In my house, mutton wasn’t cooked very often, and usually reserved for special occasions. One of those occasions was Pujo, when a batch of mutton would be brought from the market and cooked into a delicious jhol. Which is why, to this day, a mutton curry to me feels celebratory, almost ceremonial, and also why my brain has made a sort of subconscious association of mutton with this time of the year, making me write the kosha mangsho article on the Shoshthi of 2019, my first article on Bengali cuisine, and the mutton biryani article on the Nabami of 2020. This Saptami, we will focus on the more homely mutton curry or mangsher jhol.
Any good mutton curry starts with the mutton. We’ve talked about the mutton misnomer before, but it is worth repeating. The word “mutton” has very different meanings in India and the West. In the West it refers to meat of a lamb less than two years old, while here in India it refers to goat meat, which Westerners call chevon. But the matter does not end there.
“There are two kinds of goat meat available in Kolkata – the former being the pantha (locally raised, grass-fed goat), and the rewaji khasi (grain-fed, and often brought in from Uttar Pradesh or Haryana) being the latter. There is a good deal of controversy about which one is better, and it is a never-ending discussion, but one of the things that I have learned over the years is that more than the meat’s origin, it is the cut that matters according to preferences, and the foreleg as well as the shoulder region fares better in dishes that need to be cooked for longer.”
Robibarer Mangsho, Poorna Banerjee
The reason for that is something we have covered in the slow cook series. The mangsher jhol is nothing but a braise, and we need tough cuts of meat for it, rich in collagen and connective tissue which over time will transform into gelatin, lending the jhol a luscious mouthfeel. The other big ingredient we need therefore, is time, for the mutton to work its magic, transforming the almost watery sauce into ambrosia. But, we’re getting ahead of ourselves.
Both kosha mangsho and mangsher jhol have a lot of ingredients in common. We’ve got the holy trinity of aromatics namely onion, ginger and garlic, along with a handful of whole and ground spices. Whole spices include bayleaf and dried red chilli, and the all-too familiar trio of cinnamon, cardamom, and clove. Ground spices include the familiar quartet of chilli, turmeric, cumin and coriander. You could add Kashmiri red chilli powder as well if you want a vibrant colour.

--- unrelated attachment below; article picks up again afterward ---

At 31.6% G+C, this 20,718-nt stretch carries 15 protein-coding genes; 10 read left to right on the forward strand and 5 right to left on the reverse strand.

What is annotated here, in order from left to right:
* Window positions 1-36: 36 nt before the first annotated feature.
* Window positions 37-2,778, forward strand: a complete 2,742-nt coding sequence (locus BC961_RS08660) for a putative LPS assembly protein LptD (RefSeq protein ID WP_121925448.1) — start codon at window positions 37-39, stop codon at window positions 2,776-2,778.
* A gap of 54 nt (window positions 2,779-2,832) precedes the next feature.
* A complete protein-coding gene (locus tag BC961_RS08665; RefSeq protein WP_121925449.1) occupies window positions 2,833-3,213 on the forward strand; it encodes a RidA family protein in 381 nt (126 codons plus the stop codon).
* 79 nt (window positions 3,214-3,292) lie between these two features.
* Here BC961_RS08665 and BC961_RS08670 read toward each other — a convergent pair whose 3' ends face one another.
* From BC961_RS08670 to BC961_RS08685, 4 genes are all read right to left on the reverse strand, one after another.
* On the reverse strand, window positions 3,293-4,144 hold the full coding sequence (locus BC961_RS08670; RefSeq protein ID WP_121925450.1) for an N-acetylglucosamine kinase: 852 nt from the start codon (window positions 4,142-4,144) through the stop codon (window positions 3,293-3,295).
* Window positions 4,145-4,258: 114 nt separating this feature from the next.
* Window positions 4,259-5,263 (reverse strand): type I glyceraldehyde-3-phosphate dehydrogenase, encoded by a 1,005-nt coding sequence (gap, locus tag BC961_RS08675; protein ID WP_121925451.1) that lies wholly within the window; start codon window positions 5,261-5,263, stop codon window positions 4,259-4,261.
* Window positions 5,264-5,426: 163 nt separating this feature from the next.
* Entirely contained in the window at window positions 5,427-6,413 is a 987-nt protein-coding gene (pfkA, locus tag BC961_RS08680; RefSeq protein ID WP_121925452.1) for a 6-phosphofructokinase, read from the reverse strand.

While a kosha mangsho definitely needs some marination, you could bypass this step in some instances when making mangsher jhol, although marinating the meat before cooking it has always been the norm in my house. Kochi patha or young goat meat could do without marination as it is already pretty tender. A tougher meat or khashi on the other hand requires a marinade of of yoghurt and aromatics. Adding some raw papaya paste helps tenderise the mutton, ideal for a quick marinade.
When it comes to the actual cooking, there are again lots of similarities with kosha mangsho, especially in the early steps. Add oil, temper with whole spices, add in the aromatics, whisk in the yoghurt, and cook out the mixture before adding the mutton and browning it thoroughly. It’s the whole Maillard reaction routine all over again, which we’ve discussed at length in the kosha mangsho article as well as the slow cook series.
And now for the big difference. While the kosha mangsho took a lot more effort, adding in little splashes of water at a time to allow browning and deglazing to occur simultaneously, a pathar jhol is a lot simpler, with all the water dumped in at once, much like a French beouf bourgignon. With so many flavours going on, you don’t need wine or even stock to bring the dish together, and plain water is enough to create a flavourful sauce. The resultant dish has a lot more sauce or jhol compared to the kosha mangsho, perfect with rice.